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Criminal Justice

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Department
Psychology
Course
PSYC 3310
Professor
Jennifer Dobson
Semester
Winter

Description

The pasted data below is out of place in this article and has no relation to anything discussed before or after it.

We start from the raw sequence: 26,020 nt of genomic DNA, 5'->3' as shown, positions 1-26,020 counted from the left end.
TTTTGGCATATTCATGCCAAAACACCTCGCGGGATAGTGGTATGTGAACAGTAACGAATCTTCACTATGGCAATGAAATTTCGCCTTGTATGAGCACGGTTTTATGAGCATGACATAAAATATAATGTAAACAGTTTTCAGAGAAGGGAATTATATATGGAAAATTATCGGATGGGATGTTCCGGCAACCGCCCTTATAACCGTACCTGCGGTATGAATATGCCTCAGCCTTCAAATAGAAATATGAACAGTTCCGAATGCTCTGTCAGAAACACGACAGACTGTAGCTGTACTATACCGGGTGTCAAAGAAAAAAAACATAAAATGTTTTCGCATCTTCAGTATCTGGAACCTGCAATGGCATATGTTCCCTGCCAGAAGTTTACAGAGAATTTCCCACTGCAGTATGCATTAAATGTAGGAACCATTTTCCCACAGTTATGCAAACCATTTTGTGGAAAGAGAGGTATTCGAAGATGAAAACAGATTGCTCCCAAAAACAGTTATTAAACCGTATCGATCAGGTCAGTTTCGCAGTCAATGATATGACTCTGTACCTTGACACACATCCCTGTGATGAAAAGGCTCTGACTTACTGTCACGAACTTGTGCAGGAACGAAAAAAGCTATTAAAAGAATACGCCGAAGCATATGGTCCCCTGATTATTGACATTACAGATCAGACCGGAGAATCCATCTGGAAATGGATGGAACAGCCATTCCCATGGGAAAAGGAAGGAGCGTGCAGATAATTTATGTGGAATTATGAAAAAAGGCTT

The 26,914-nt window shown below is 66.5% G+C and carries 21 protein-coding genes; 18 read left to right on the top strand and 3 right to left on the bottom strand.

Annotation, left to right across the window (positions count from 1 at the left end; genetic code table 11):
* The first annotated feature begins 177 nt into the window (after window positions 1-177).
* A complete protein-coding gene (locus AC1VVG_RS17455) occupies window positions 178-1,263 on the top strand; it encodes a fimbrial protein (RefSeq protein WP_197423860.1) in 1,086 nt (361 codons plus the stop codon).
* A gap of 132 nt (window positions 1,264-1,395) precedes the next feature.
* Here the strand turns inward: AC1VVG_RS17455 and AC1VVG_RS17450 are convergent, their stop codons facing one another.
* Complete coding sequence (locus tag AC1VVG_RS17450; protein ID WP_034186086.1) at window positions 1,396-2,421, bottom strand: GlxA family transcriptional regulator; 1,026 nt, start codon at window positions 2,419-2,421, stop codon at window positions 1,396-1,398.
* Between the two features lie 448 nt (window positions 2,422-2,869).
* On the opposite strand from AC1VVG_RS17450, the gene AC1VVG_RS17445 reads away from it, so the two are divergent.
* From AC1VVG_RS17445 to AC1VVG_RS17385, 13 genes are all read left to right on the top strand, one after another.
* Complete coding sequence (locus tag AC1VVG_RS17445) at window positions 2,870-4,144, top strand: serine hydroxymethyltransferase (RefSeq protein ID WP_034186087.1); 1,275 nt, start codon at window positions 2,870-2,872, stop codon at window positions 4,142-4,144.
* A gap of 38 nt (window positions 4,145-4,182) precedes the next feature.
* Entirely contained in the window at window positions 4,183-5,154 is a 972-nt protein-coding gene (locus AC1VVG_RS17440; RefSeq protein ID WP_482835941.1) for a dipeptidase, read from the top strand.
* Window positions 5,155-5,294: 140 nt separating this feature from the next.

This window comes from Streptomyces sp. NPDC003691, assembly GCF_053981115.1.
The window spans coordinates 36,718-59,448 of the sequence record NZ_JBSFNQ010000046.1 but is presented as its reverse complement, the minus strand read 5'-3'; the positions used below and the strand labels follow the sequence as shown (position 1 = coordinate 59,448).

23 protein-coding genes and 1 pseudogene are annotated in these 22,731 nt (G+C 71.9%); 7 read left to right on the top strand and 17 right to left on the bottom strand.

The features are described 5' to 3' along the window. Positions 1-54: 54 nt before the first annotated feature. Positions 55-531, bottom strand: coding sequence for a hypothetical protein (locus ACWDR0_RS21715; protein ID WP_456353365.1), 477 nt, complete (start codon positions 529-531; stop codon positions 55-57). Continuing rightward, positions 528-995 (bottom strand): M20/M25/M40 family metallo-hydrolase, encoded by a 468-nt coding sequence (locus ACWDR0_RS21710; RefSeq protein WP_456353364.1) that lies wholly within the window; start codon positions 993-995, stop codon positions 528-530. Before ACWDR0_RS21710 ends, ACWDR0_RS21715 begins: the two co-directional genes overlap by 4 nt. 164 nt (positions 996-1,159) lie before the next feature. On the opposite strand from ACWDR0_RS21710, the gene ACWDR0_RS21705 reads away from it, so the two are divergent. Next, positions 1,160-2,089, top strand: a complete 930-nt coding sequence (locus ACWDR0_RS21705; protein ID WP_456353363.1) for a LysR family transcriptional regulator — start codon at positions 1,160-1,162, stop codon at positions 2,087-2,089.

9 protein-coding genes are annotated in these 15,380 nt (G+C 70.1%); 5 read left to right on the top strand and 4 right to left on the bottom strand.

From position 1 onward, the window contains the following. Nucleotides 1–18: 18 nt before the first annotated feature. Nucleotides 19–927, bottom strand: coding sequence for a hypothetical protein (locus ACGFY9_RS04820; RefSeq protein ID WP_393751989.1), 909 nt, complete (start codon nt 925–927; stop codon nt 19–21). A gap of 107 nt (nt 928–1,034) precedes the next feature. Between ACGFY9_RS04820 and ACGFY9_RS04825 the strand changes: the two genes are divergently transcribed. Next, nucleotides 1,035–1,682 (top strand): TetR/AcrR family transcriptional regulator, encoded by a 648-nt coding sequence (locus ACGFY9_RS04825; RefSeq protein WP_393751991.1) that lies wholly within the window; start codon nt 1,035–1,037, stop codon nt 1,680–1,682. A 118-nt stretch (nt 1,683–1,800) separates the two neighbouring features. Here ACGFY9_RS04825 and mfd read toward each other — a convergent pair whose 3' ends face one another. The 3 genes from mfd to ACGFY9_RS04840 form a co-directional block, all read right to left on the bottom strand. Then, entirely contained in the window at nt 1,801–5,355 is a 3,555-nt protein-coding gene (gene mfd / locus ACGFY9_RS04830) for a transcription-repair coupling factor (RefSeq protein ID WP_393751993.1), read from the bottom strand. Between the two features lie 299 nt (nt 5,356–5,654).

Biological Origins of Criminal behavior View criminological behavior as the result of genetics, psychophysiology, neurological functioning,  biochemistry Yang et al found structural abnormalities in the brains of individuals with psychopathy Biological factors may be inherited or acquired before birth or early in life Sociological Origins of Criminal behavior Explains crime in relation to societal influences like social class, poverty and social inequality Strain Theory Social structures (poverty)▯strain (frustration)▯Crime (robbery) Subculture theory Individuals who engage in criminal activity are merely conforming to the hedonistic, hostile, and destructive  values of lower­class culture Social Psychological theories  Consider personality and situational factors Social ecological perspective Behavior is a result of the interaction between the person and the environment Social Learning theory People learn to model criminal behavior when they see those behaviors rewarded General personality and social psychological model of criminal behavior Risk factors and situational characteristics interact to predict criminal behavior Risk Factors: early age of onset for antisocial behavior, impulsivity, aggression, antisocial attitudes, values,  beliefs, and association with criminal peers, negative parenting and family experiences, low levels of school  or vocational achievement, poor use of leisure time, abuse of substances.  Deviancy training Study Recruited boys from high crime neighborhoods to work in pairs on a problem solving task Videotaped interactions and coded normative and deviant talk and boys reactions 2 years later boys who discussed normative topics had not ben arrested or were mixed arrested, but boys  who discussed more deviant topics, laughed about deviant topics were both arrested.  In both arrested pairs, deviant behavior was socially accepted and encourage through laugher Similar results were found with adolescent girls Implications: Youth are dramatically impacted by the behavior of peers Interventions involving delinquent youth interacting in groups can have unanticipated negative effects Social Factors that Can lead to crime Bystander Effect and Diffusion of responsibility When there are multiple people around it is assumed that someone else will help person so you do not feel  responsible to help Deindividuation Wear a mask or become part of a crowd, function more as a group, lose yourself as an indi
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